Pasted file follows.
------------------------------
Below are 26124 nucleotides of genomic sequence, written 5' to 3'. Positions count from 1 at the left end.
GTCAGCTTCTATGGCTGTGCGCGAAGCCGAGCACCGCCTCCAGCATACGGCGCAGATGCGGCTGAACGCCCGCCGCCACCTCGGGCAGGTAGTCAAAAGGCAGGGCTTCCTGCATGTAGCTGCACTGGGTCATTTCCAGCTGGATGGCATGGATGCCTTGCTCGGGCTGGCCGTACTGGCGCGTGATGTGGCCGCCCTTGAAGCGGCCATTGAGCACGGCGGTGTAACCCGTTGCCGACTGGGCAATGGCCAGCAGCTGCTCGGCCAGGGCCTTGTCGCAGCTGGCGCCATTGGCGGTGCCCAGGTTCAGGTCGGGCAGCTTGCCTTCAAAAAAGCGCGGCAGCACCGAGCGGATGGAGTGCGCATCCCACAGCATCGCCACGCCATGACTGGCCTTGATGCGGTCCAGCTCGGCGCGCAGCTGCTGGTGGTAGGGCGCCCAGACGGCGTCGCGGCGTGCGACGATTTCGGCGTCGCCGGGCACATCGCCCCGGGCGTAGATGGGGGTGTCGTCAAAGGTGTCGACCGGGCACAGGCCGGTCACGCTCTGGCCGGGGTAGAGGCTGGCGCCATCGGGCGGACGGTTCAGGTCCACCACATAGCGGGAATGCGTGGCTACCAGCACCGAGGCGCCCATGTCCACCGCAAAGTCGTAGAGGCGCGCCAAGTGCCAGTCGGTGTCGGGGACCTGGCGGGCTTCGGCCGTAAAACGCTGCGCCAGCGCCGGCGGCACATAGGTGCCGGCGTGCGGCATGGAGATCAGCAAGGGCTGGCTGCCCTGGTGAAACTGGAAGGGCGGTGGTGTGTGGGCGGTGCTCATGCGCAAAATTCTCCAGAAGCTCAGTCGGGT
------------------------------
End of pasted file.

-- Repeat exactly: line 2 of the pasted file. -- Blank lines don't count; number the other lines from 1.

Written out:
GTCAGCTTCTATGGCTGTGCGCGAAGCCGAGCACCGCCTCCAGCATACGGCGCAGATGCGGCTGAACGCCCGCCGCCACCTCGGGCAGGTAGTCAAAAGGCAGGGCTTCCTGCATGTAGCTGCACTGGGTCATTTCCAGCTGGATGGCATGGATGCCTTGCTCGGGCTGGCCGTACTGGCGCGTGATGTGGCCGCCCTTGAAGCGGCCATTGAGCACGGCGGTGTAACCCGTTGCCGACTGGGCAATGGCCAGCAGCTGCTCGGCCAGGGCCTTGTCGCAGCTGGCGCCATTGGCGGTGCCCAGGTTCAGGTCGGGCAGCTTGCCTTCAAAAAAGCGCGGCAGCACCGAGCGGATGGAGTGCGCATCCCACAGCATCGCCACGCCATGACTGGCCTTGATGCGGTCCAGCTCGGCGCGCAGCTGCTGGTGGTAGGGCGCCCAGACGGCGTCGCGGCGTGCGACGATTTCGGCGTCGCCGGGCACATCGCCCCGGGCGTAGATGGGGGTGTCGTCAAAGGTGTCGACCGGGCACAGGCCGGTCACGCTCTGGCCGGGGTAGAGGCTGGCGCCATCGGGCGGACGGTTCAGGTCCACCACATAGCGGGAATGCGTGGCTACCAGCACCGAGGCGCCCATGTCCACCGCAAAGTCGTAGAGGCGCGCCAAGTGCCAGTCGGTGTCGGGGACCTGGCGGGCTTCGGCCGTAAAACGCTGCGCCAGCGCCGGCGGCACATAGGTGCCGGCGTGCGGCATGGAGATCAGCAAGGGCTGGCTGCCCTGGTGAAACTGGAAGGGCGGTGGTGTGTGGGCGGTGCTCATGCGCAAAATTCTCCAGAAGCTCAGTCGGGT